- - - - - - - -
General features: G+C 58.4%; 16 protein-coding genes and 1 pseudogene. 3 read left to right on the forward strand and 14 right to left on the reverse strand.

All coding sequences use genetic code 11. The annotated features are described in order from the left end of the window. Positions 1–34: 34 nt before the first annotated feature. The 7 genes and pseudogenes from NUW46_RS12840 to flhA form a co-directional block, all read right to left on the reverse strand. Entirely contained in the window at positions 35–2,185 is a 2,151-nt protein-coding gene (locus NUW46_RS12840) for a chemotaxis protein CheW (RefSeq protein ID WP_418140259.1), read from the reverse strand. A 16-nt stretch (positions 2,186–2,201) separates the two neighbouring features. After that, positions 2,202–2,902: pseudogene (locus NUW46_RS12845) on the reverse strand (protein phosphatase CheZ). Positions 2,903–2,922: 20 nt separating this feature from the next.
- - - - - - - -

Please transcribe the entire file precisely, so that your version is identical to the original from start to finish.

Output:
General features: G+C 58.4%; 16 protein-coding genes and 1 pseudogene. 3 read left to right on the forward strand and 14 right to left on the reverse strand.

All coding sequences use genetic code 11. The annotated features are described in order from the left end of the window. Positions 1–34: 34 nt before the first annotated feature. The 7 genes and pseudogenes from NUW46_RS12840 to flhA form a co-directional block, all read right to left on the reverse strand. Entirely contained in the window at positions 35–2,185 is a 2,151-nt protein-coding gene (locus NUW46_RS12840) for a chemotaxis protein CheW (RefSeq protein ID WP_418140259.1), read from the reverse strand. A 16-nt stretch (positions 2,186–2,201) separates the two neighbouring features. After that, positions 2,202–2,902: pseudogene (locus NUW46_RS12845) on the reverse strand (protein phosphatase CheZ). Positions 2,903–2,922: 20 nt separating this feature from the next.